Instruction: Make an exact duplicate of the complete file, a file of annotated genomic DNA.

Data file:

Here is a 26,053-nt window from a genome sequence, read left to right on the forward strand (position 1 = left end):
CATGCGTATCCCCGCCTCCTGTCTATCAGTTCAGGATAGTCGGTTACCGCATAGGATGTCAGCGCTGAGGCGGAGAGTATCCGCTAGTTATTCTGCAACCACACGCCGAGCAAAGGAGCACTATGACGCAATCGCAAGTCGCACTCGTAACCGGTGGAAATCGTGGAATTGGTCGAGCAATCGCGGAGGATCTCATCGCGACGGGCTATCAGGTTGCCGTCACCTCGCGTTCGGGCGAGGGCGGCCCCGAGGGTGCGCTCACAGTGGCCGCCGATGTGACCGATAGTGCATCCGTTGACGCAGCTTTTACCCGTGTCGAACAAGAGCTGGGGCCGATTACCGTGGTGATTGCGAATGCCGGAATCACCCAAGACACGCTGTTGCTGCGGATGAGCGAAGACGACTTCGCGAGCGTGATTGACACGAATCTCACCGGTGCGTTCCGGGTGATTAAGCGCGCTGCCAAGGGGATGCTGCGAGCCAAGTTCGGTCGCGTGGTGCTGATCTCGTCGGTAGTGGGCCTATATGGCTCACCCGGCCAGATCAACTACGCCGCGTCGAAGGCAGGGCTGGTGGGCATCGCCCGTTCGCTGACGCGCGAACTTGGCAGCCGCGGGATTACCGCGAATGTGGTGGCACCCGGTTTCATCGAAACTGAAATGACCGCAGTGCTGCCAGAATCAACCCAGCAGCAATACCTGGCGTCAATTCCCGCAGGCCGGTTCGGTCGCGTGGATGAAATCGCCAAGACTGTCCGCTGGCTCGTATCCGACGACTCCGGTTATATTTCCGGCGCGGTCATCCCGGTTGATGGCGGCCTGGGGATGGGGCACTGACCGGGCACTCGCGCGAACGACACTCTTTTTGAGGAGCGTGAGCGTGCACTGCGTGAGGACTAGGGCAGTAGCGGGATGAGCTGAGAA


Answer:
Here is a 26,053-nt window from a genome sequence, read left to right on the forward strand (position 1 = left end):
CATGCGTATCCCCGCCTCCTGTCTATCAGTTCAGGATAGTCGGTTACCGCATAGGATGTCAGCGCTGAGGCGGAGAGTATCCGCTAGTTATTCTGCAACCACACGCCGAGCAAAGGAGCACTATGACGCAATCGCAAGTCGCACTCGTAACCGGTGGAAATCGTGGAATTGGTCGAGCAATCGCGGAGGATCTCATCGCGACGGGCTATCAGGTTGCCGTCACCTCGCGTTCGGGCGAGGGCGGCCCCGAGGGTGCGCTCACAGTGGCCGCCGATGTGACCGATAGTGCATCCGTTGACGCAGCTTTTACCCGTGTCGAACAAGAGCTGGGGCCGATTACCGTGGTGATTGCGAATGCCGGAATCACCCAAGACACGCTGTTGCTGCGGATGAGCGAAGACGACTTCGCGAGCGTGATTGACACGAATCTCACCGGTGCGTTCCGGGTGATTAAGCGCGCTGCCAAGGGGATGCTGCGAGCCAAGTTCGGTCGCGTGGTGCTGATCTCGTCGGTAGTGGGCCTATATGGCTCACCCGGCCAGATCAACTACGCCGCGTCGAAGGCAGGGCTGGTGGGCATCGCCCGTTCGCTGACGCGCGAACTTGGCAGCCGCGGGATTACCGCGAATGTGGTGGCACCCGGTTTCATCGAAACTGAAATGACCGCAGTGCTGCCAGAATCAACCCAGCAGCAATACCTGGCGTCAATTCCCGCAGGCCGGTTCGGTCGCGTGGATGAAATCGCCAAGACTGTCCGCTGGCTCGTATCCGACGACTCCGGTTATATTTCCGGCGCGGTCATCCCGGTTGATGGCGGCCTGGGGATGGGGCACTGACCGGGCACTCGCGCGAACGACACTCTTTTTGAGGAGCGTGAGCGTGCACTGCGTGAGGACTAGGGCAGTAGCGGGATGAGCTGAGAA